Being Known

It is significantly easier to influence people you know than people you don’t.  So go out of your way to make yourself known.  If you’re in an organization, this means increasing your visibility throughout the organization.  Introduce yourself to people.  As you get to know them, let them know who you are.  My research shows that people are who highly skilled at being friendly and sociable with strangers and building close relationships are more than twice as influential as people who are less skilled at sociability and relationship building.  People around the world instinctively understand this, which is why socializing is one of the most frequently used influence techniques globally.  If you aren’t naturally good at socializing, then this is a key skill to build.  Extraverts are often naturally good at socializing, but being an introvert is not necessarily a liability.  You may just have to try harder to do something that does not come naturally to you.

Being Liked

Sometimes, you know the person you want to influence but aren’t as influential as you’d like with him or her because of bad chemistry. Many years ago when I was younger and single a friend introduced me to a young woman, and she and I dated for a while.  She was a nice, attractive person, and we tried to be a couple but it just didn’t work.  Somehow, we got on each other’s nerves and whatever either of us said or did was somehow wrong.  There was no chemistry between us, and it wasn’t her fault or mine.  We just weren’t a good match for each other.  So it goes.  In my three decades in business I’ve had similar situations with some colleagues and clients.  Despite everyone’s good intentions, the plain fact is that there’s something about the other person each of you just doesn’t like.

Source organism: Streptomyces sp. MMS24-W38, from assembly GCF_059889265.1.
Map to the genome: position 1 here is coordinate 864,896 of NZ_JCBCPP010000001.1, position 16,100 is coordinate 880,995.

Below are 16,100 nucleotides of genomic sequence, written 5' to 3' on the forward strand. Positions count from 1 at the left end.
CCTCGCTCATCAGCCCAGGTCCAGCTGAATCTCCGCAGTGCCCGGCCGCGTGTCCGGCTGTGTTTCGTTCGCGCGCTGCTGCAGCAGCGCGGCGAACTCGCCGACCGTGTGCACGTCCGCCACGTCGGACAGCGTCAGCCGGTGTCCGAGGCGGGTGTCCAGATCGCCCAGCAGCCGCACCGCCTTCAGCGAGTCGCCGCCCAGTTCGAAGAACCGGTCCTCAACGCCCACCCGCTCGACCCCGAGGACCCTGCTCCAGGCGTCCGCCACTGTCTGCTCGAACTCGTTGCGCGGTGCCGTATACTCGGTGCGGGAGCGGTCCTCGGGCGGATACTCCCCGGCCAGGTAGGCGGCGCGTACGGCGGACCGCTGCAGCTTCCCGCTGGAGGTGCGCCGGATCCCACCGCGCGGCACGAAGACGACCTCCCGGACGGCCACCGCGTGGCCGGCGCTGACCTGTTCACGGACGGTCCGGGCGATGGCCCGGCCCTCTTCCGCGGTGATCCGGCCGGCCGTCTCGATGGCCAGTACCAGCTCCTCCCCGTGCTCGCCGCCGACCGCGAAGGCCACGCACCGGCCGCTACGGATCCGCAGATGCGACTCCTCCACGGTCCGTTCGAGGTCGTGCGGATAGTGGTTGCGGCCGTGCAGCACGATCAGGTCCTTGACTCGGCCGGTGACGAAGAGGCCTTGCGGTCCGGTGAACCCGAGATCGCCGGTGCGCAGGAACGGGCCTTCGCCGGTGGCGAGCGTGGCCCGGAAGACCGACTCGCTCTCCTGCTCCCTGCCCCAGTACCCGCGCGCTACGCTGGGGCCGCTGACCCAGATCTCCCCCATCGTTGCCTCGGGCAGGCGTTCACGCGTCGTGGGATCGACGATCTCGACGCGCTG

I wrote in The Elements of Power(Amacom Books, 2011) that attraction can be a significant source of power, and it’s based partly on the psychological principle of liking.  We are more inclined to say yes to people we like than to people we don’t, which is why friends are more likely to do favors for each other than they are for people they don’t know.  So to be more influential, do what you can to be more likeable to the people you want to influence.  Of course, we each have whatever physical gifts (or challenges) we were born with, but you should do the best you can with what you have.  Good grooming, posture, dress, and manners go a long way toward making you more attractive to others.  In business, as well as many other walks of life, these things matter.  The same is true with interpersonal behaviors that people like:friendliness, generosity, warmth, caring, and acceptance.  When we act with these qualities, people are more inclined to like us.  Conversely, if we are pushy, arrogant, boastful, self-centered, rude, disrespectful, or otherwise annoying, people will be inclined to dislike us.  Personality is a key component of likeability.

Being Respected and Trusted

Trust and respect are largely about character, credibility, and confidence.  You build character through courage, integrity, reliability, and similar character traits; you build credibility through your knowledge, access to information, role, and reputation (of which work ethic, results, and contributions are a significant factor); and you build confidence by behaving self-confidently, achieving consistently superior results, making good decisions, and exercising sound judgment.  If you are a member of a business or professional organization, people will also trust and respect you more if you are actively involved, engaged, and comitted to the enterprise.  To become highly influential, it helps to be well-liked, well-regarded, and indispensable.